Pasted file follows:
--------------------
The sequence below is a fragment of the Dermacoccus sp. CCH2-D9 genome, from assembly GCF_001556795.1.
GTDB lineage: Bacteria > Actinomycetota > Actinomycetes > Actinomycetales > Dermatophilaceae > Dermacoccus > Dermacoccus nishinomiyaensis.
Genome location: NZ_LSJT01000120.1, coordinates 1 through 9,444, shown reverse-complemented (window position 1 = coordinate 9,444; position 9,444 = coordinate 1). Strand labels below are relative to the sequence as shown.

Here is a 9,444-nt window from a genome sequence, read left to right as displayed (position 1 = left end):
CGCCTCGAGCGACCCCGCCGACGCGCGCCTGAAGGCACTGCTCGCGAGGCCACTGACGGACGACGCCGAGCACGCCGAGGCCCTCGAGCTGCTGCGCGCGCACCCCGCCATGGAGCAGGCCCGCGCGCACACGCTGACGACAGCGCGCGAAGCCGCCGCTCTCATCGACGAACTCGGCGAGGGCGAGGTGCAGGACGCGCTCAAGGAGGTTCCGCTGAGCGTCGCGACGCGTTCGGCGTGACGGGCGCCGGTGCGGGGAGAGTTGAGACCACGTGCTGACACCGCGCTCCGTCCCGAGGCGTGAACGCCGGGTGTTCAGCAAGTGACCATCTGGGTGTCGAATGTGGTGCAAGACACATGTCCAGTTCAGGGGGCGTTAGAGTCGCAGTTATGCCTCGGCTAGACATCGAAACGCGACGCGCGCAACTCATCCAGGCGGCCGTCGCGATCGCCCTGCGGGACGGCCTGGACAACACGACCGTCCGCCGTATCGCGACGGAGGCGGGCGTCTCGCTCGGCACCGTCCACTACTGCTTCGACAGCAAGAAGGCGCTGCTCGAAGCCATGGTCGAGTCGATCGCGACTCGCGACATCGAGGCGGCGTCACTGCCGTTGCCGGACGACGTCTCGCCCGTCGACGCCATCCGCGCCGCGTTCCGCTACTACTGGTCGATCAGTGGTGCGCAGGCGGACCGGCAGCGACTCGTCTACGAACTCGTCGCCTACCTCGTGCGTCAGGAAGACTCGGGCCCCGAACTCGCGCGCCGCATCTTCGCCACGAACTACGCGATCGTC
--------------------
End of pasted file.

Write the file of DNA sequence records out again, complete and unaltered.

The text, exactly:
The sequence below is a fragment of the Dermacoccus sp. CCH2-D9 genome, from assembly GCF_001556795.1.
GTDB lineage: Bacteria > Actinomycetota > Actinomycetes > Actinomycetales > Dermatophilaceae > Dermacoccus > Dermacoccus nishinomiyaensis.
Genome location: NZ_LSJT01000120.1, coordinates 1 through 9,444, shown reverse-complemented (window position 1 = coordinate 9,444; position 9,444 = coordinate 1). Strand labels below are relative to the sequence as shown.

Here is a 9,444-nt window from a genome sequence, read left to right as displayed (position 1 = left end):
CGCCTCGAGCGACCCCGCCGACGCGCGCCTGAAGGCACTGCTCGCGAGGCCACTGACGGACGACGCCGAGCACGCCGAGGCCCTCGAGCTGCTGCGCGCGCACCCCGCCATGGAGCAGGCCCGCGCGCACACGCTGACGACAGCGCGCGAAGCCGCCGCTCTCATCGACGAACTCGGCGAGGGCGAGGTGCAGGACGCGCTCAAGGAGGTTCCGCTGAGCGTCGCGACGCGTTCGGCGTGACGGGCGCCGGTGCGGGGAGAGTTGAGACCACGTGCTGACACCGCGCTCCGTCCCGAGGCGTGAACGCCGGGTGTTCAGCAAGTGACCATCTGGGTGTCGAATGTGGTGCAAGACACATGTCCAGTTCAGGGGGCGTTAGAGTCGCAGTTATGCCTCGGCTAGACATCGAAACGCGACGCGCGCAACTCATCCAGGCGGCCGTCGCGATCGCCCTGCGGGACGGCCTGGACAACACGACCGTCCGCCGTATCGCGACGGAGGCGGGCGTCTCGCTCGGCACCGTCCACTACTGCTTCGACAGCAAGAAGGCGCTGCTCGAAGCCATGGTCGAGTCGATCGCGACTCGCGACATCGAGGCGGCGTCACTGCCGTTGCCGGACGACGTCTCGCCCGTCGACGCCATCCGCGCCGCGTTCCGCTACTACTGGTCGATCAGTGGTGCGCAGGCGGACCGGCAGCGACTCGTCTACGAACTCGTCGCCTACCTCGTGCGTCAGGAAGACTCGGGCCCCGAACTCGCGCGCCGCATCTTCGCCACGAACTACGCGATCGTC